/ 4 April 2022

NRF-iThemba LABS commits to combatting cancer on the African continent


At the tip of Africa lies the largest particle accelerator facility in the Southern Hemisphere and the only cyclotron facility of its kind on the African continent. iThemba Laboratories for Accelerator Based Science (LABS), a research facility of the National Research Foundation (NRF), operates from sites in Cape Town and Johannesburg, offering applied and fundamental research capacity and infrastructure for  accelerator-based sciences. 

The research activities of iThemba LABS are primarily funded through annual grant funding by the Department of Science and Innovation (DSI), administered through the NRF. The NRF is an independent statutory body established through the National Research Foundation Act (Act No 23 of 1998). As a government mandated research and science development agency, the NRF funds research, the development of high-end human capacity and critical research infrastructure to promote knowledge production across all disciplinary fields. 

The workhorse of iThemba LABS is the Separated Sector Cyclotron (SSC) which was commissioned in 1985 to provide accelerated particle beams with energies that can reach 200 MeV for protons. Since 2016, the SSC delivers beams of a large variety of ions and particles to two user groups, namely radioisotope production and basic and applied research, which includes among others radiation biophysics. In addition, iThemba LABS has two other particle accelerators, namely the 3-MV Tandetron and the 6-MV Tandem that are dedicated to Ion Beam Analysis (IBA) and Accelerator Mass spectrometry (AMS) respectively. The research infrastructure available at iThemba LABS services more than 500  users from local universities and international collaborators, and provides research projects to about 60 postgraduate students per annum.

iThemba LABS has been producing radioisotopes for both the local and international market for over 30 years. The radiopharmaceutical/radiochemical production process includes the bombardment of the target material with charged particles; chemical separation of the radioisotope from the target material using radiochemistry methods; compounding of the final radiopharmaceutical/radiochemical; and packaging the product for the local and international market according to regulatory requirements. These products are produced according to current Good Manufacturing Practice (cGMP) in specialised facilities and supplied for clinical application.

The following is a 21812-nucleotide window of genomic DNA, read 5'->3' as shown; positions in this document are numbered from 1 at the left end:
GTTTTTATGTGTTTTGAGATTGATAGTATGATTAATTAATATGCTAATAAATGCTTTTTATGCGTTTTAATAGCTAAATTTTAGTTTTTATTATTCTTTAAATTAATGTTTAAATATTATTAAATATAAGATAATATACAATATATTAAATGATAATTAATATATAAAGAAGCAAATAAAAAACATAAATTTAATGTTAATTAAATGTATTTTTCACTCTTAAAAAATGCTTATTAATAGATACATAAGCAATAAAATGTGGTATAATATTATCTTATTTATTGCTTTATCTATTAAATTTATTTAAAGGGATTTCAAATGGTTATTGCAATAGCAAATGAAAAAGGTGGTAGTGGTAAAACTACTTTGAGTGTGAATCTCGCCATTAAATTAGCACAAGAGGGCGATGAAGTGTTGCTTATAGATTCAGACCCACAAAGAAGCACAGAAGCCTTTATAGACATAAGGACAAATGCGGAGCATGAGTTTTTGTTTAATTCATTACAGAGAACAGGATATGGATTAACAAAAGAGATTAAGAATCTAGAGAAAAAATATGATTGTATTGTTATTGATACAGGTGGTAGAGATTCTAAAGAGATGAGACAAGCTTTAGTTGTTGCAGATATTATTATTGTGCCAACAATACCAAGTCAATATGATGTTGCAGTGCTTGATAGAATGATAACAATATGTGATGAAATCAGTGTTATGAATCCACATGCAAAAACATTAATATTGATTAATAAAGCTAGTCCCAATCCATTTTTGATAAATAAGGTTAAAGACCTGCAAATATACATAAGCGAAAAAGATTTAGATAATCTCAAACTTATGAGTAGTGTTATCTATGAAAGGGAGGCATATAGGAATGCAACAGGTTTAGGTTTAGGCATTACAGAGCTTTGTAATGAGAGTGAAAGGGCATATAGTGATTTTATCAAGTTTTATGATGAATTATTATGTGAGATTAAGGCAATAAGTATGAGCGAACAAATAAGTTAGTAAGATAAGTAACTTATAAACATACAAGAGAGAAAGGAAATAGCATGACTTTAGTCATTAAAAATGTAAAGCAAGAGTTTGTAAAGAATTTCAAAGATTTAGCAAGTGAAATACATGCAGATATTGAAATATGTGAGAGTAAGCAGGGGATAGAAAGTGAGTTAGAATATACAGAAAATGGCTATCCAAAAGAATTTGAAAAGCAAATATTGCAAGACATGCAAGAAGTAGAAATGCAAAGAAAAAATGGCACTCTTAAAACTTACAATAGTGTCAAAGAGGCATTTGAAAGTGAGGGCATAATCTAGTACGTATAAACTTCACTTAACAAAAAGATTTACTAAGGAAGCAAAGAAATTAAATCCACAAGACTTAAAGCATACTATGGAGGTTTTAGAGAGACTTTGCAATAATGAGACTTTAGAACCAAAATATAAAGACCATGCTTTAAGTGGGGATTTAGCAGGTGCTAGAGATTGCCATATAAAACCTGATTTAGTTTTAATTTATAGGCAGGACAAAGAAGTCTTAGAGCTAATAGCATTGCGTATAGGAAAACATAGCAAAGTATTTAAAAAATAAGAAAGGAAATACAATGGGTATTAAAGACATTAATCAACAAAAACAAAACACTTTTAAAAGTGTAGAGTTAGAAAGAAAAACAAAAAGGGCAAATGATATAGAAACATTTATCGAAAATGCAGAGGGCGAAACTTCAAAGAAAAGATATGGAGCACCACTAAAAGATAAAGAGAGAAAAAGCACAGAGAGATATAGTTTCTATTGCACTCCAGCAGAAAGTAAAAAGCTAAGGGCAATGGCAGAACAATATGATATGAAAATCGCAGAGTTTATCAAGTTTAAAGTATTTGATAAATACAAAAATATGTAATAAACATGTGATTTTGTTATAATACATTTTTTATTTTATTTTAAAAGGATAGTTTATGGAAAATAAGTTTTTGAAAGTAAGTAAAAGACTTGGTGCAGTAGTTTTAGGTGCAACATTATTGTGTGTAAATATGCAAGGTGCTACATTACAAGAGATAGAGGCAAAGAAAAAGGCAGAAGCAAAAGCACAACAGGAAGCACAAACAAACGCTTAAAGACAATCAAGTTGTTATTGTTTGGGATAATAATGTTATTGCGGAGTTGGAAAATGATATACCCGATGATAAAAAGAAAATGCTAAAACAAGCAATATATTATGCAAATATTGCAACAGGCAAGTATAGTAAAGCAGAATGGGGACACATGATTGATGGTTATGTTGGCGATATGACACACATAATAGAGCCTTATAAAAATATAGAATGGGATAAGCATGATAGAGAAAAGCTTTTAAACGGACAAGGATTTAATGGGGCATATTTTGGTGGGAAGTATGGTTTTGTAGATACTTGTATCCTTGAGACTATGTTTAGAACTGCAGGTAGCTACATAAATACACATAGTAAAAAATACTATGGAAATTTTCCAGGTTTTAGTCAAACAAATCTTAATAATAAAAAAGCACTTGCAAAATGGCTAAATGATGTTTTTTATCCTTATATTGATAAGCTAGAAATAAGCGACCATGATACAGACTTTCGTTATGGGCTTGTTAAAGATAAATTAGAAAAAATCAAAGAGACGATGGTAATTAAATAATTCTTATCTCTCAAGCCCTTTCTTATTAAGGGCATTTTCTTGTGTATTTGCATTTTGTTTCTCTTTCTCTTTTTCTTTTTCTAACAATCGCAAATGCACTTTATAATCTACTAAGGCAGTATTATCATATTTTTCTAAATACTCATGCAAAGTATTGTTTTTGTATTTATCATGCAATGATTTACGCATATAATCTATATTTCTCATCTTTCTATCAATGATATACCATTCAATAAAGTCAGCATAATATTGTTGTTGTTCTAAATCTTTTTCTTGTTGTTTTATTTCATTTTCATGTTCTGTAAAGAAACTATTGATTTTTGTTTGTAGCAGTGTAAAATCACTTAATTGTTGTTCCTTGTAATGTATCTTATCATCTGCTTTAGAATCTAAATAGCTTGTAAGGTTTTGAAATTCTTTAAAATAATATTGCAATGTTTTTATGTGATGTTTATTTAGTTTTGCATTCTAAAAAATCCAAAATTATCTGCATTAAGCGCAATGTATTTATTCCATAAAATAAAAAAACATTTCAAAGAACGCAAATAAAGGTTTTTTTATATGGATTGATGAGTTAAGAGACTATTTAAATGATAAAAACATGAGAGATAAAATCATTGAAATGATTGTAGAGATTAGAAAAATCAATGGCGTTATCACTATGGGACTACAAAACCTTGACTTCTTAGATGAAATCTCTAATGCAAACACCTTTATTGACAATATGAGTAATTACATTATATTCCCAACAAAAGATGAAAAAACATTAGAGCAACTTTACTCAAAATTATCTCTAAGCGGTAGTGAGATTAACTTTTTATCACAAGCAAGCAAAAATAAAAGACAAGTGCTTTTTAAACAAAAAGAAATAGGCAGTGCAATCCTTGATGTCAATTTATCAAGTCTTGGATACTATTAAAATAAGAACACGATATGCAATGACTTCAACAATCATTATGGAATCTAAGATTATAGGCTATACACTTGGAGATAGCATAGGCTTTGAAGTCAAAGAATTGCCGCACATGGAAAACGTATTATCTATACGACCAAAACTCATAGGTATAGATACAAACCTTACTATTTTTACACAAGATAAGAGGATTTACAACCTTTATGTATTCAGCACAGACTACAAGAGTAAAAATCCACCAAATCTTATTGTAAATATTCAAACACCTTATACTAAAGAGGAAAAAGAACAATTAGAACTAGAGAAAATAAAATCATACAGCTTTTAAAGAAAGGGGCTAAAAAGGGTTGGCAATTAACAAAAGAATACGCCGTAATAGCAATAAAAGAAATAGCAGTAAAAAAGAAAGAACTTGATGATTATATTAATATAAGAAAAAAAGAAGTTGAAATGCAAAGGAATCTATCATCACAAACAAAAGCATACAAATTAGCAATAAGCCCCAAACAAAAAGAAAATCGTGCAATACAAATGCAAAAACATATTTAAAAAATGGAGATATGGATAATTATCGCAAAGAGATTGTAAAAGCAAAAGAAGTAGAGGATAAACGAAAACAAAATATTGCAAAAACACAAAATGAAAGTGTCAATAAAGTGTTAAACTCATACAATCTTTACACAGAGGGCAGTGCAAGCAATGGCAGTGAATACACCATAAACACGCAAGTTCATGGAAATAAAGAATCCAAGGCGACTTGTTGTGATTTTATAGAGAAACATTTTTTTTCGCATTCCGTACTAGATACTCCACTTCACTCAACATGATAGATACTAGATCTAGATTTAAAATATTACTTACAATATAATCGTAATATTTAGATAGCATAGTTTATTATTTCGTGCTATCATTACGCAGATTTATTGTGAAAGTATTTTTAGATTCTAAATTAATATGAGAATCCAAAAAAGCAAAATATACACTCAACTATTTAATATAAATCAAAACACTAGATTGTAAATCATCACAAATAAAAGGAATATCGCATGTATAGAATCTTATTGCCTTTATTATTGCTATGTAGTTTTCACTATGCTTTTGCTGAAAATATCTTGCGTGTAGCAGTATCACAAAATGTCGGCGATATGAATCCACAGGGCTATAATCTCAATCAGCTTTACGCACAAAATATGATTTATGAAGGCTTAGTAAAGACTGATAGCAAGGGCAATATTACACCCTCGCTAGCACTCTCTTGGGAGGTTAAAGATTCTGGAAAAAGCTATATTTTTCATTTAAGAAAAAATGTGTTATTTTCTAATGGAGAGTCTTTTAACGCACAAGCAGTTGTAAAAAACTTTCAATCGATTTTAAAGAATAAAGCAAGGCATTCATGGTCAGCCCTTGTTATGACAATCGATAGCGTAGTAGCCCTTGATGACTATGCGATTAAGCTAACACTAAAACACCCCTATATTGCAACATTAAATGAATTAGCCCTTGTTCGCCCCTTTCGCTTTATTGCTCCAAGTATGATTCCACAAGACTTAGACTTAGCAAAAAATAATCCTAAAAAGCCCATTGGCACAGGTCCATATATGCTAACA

iThemba LABS is one of a few facilities in the world that produce irradiated 82Rb targets for the production of 82Sr and 68Ge/68Ga-generators, and is the exclusive producer of 123I radiopharmaceuticals in South Africa. iThemba LABS is home to a dedicated 11-MeV cyclotron for the production of 18F-FDG that is supplied to PET-facilities in the Western Cape for clinical applications and research studies. In addition, iThemba LABS is the only producer of Ultra High Vacuum 22Na positron sources in the world. The products are delivered routinely to over 40 nuclear medicine departments at private and public healthcare facilities throughout South Africa and parts of the South African Development Community (SADC), as well as to over 100 clients worldwide.

The World Health Organization (WHO) predicts that cancer will become the leading cause of death on the African continent by 2030, with at least a million people in Africa dying of cancer annually. This means that cancer will overtake HIV/AIDS, malaria and other infectious diseases. It should be noted that early detection of cancer greatly increases the chances of tumour control and treatment. The number of patients that require access to radiopharmaceuticals for diagnosis and therapy is expected to increase annually by around 20%. So, how do you contribute to the increasing demand for radiopharmaceuticals both locally and internationally? You increase your production yield and invest in the development of new products that improve the efficacy of cancer diagnosis through research.